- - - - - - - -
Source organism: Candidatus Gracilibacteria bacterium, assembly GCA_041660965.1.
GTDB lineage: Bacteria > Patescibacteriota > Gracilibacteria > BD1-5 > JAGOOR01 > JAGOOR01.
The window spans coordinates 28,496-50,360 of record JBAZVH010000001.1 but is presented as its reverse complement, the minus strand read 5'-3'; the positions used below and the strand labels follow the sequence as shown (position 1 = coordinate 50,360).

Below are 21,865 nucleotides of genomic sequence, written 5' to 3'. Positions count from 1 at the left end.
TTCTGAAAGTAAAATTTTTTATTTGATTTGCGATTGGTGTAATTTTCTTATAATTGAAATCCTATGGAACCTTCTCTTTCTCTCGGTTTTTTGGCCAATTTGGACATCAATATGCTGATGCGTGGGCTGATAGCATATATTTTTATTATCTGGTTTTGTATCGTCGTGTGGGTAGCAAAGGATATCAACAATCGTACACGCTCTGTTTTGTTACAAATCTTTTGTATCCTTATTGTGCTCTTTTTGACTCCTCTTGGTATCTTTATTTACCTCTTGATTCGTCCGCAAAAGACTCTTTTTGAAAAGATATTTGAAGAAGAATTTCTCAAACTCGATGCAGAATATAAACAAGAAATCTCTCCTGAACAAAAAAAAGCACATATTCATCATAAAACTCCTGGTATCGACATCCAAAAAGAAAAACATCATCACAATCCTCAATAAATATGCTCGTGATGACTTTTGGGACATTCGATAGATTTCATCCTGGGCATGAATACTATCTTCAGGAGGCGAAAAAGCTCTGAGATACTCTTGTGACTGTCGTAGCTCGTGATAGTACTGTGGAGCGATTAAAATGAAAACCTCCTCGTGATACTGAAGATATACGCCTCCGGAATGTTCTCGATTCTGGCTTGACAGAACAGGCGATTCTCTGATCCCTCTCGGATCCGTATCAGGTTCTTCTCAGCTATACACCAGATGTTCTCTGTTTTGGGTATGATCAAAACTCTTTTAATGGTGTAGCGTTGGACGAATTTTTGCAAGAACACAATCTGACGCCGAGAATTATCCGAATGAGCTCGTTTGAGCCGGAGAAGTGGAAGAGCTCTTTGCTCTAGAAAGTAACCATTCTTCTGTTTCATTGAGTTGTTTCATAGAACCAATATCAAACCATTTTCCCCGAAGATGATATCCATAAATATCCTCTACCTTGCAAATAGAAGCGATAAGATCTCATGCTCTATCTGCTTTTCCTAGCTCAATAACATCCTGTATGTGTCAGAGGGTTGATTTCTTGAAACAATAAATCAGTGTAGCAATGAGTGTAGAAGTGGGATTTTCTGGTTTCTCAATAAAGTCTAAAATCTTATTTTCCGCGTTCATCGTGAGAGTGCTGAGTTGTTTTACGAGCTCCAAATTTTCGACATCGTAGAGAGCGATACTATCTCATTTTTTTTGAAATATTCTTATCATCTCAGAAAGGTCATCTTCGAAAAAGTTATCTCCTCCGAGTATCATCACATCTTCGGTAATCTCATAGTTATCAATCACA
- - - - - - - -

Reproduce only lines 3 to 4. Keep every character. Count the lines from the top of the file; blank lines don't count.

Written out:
The window spans coordinates 28,496-50,360 of record JBAZVH010000001.1 but is presented as its reverse complement, the minus strand read 5'-3'; the positions used below and the strand labels follow the sequence as shown (position 1 = coordinate 50,360).

Below are 21,865 nucleotides of genomic sequence, written 5' to 3'. Positions count from 1 at the left end.